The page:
News from the preserves, parks and backyards of Princeton, NJ. The website aims to acquaint Princetonians with our shared natural heritage and the benefits of restoring native diversity and beauty to the many preserved lands in and around Princeton.
For a garden to endure, it must grow in someone's heart. Otherwise, no one will think to pay a visit when it looks like this, all disheveled and needy.
If I loved this one more, I would have neatened it up earlier in the spring, when this particular agenda item started popping up in my mind, competing with all the others, like an internalized google calendar notification system that I am helpless to disconnect. All gardens depend on that persistent voice, that reminder buoyant enough to keep bubbling up in the mind of someone somewhere, no matter how many times it gets sent back down.
If love fails, or whatever combination of affection, pride, sense of responsibility and nurturing instinct come together to give a thought persistence in the mind, the creeping Charlie would creep unchecked,
the faux Indian strawberries would spread by leaps and bounds.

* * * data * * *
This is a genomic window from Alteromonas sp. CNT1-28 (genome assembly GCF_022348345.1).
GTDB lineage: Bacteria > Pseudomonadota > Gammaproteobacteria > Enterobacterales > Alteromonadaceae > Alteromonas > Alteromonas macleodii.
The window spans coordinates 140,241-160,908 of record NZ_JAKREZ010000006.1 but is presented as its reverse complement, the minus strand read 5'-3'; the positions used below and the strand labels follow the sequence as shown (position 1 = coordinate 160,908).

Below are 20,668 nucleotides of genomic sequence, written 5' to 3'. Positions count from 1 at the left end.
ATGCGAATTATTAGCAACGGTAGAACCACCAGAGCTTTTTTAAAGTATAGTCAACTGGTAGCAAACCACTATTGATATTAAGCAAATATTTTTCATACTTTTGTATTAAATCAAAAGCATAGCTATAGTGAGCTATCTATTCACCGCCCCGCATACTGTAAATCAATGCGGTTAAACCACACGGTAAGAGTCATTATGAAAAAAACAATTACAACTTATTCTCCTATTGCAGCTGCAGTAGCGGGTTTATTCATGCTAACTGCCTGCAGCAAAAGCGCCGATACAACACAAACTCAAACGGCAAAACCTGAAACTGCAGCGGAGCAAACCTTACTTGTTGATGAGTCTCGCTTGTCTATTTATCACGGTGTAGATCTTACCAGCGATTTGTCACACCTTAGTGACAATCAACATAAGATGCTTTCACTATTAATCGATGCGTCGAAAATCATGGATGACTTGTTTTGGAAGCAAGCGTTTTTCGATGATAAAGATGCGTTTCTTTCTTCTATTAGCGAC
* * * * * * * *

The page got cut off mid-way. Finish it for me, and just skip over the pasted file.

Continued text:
and the new growth of Joe-Pye-Weed, sedges and switchgrass would grow entangled in the mess of last year's remains.
Some construction workers, sensing neglect, might be even more likely to mistake the garden for a waste area and dump their unused concrete. (On the up side, concrete makes a long-lasting mulch to suppress weeds!)
A downspout that feeds the raingarden might be jarred loose and spill the water instead at the building's foundation.
But this raingarden's creator, Curtis Helm, must have known my mind has the requisite machinery to eventually prompt action despite formidable powers of procrastination, and so he left the garden in my hands after moving to Philadelphia. Sure enough, I finally pulled up several weeks ago with my version of the landscaper's customary oversized pickup truck and trailer packed with machines.
Last year's spent growth got sheared, the weeds pulled, the downspouts checked, the concrete prodded to no avail, and a stray plastic shopping bag delivered by the wind became a handy container for trash. A half hour of intense labor, and the raingarden was ready for another year of service to Harry's Brook, summer pollinators and passersby.